Another addition to the hybrid ranks are the cars featuring a 48-volt electrical system. This is usually found on high-end models like the Audi SQ7 SUV or Mercedes S-Class limo. The higher voltage system is used to power an array of gadgets, from in-car entertainment to active suspensions systems. But the 48v power supply also includes a mild hybrid system to boost fuel economy by allowing cars to ‘coast’ on electric power alone on the motorway, for example.
Plug-in hybrids like the Mitsubishi Outlander PHEV, Volkswagen’s GTE models or the Volvo XC90 Twin Engine, go a step further still, and feature a plug socket and charging leads so that you can charge the big-capacity battery via the mains. These models can run in electric-only mode for 20-30 miles, and if you do lots of short, local trips and charge the battery regularly, you could easily run on battery power alone for weeks at a time and never need to fill the fuel tank.
Finally there are range extender hybrids, such as the BMW i3. These cars are essentially electric vehicles (EVs), but they also feature a small-capacity internal combustion engine that can recharge the batteries when they’re flat and you don’t have access to a mains charging point. Think of the range extender as an EV with a generator on board, and you get the idea – the engine isn’t there to power the car, it’s just a ‘get you home’ safeguard should the batteries go flat.
• Best electric cars on sale
So which hybrid model is best for you? Well, there are a number of factors to consider. With the change in Road Tax laws in 2017, low emissions no longer qualify a car for a free tax disc. You still get a discount, but the Alternative fuel rate is only £10 less at £130 (£440 if the car costs more than £40k). Company car users – who are still liable to Benefit In Kind tax based on a vehicle’s emissions – will see great savings from driving a low-emissions vehicle when compared to a standard petrol or diesel model, though.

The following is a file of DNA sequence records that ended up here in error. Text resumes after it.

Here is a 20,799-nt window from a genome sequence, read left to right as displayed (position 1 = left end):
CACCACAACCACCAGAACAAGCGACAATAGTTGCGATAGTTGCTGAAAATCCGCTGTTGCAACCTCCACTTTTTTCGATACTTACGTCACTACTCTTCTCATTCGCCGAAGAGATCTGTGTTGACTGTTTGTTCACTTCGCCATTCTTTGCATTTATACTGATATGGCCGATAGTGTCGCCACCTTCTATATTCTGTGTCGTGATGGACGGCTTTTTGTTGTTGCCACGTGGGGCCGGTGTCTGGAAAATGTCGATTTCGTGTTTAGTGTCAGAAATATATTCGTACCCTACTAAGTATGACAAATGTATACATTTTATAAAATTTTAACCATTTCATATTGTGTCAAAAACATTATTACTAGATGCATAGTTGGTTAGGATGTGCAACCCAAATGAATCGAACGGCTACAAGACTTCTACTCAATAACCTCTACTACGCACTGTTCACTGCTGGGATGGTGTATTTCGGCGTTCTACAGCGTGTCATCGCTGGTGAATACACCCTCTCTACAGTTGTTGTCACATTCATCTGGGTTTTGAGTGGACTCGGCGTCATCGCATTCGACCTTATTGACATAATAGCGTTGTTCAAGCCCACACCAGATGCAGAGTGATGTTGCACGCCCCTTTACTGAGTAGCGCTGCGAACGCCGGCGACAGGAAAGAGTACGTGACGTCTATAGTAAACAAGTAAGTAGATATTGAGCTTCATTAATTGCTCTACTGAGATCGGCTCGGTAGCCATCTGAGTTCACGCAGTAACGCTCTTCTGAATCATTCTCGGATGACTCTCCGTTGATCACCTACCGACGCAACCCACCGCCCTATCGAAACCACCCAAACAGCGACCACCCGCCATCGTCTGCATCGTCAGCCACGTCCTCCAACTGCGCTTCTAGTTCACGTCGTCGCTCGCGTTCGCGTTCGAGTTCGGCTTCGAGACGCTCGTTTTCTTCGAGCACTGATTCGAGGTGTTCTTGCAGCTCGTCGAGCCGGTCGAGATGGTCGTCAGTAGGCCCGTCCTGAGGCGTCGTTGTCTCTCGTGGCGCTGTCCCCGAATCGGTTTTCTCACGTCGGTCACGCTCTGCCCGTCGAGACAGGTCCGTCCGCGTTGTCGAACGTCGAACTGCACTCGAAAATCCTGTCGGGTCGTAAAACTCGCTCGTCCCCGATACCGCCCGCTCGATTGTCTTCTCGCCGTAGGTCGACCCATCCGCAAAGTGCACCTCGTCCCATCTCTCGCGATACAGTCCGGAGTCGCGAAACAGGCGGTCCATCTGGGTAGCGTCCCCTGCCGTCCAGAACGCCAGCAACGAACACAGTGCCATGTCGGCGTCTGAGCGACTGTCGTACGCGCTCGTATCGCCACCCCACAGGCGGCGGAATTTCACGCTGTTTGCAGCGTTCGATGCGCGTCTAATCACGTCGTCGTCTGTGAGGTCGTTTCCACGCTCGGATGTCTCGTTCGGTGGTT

Standalone hybrids are a good choice if you don’t have off-street parking that allows you to plug a PHEV in to charge it up. Of course, if you do buy a PHEV, it’s not necessary for you to plug it in, but with a high initial purchase price and merely average fuel consumption from the engine when the battery is flat (thanks largely to the extra weight of the hybrid system), you’re pouring money down the drain if you never charge a PHEV up while you’re using it.
You may also suffer from compromised practicality in a hybrid. That electric system has to go somewhere, and plug-in versions of standard cars will have less boot space or a smaller fuel tank than their conventional counterparts. And if you do lots of motorway miles, a hybrid won’t necessarily be any more efficient than a petrol or diesel. That’s because at higher speeds the engine will be working with the electric motor providing assistance, thereby harming fuel consumption.
Do you own a hybrid car? Tell us what you think of it in the comments section below and don’t forget to complete our Driver Power customer satisfaction survey…
Next: 1. BMW i3 Range Extender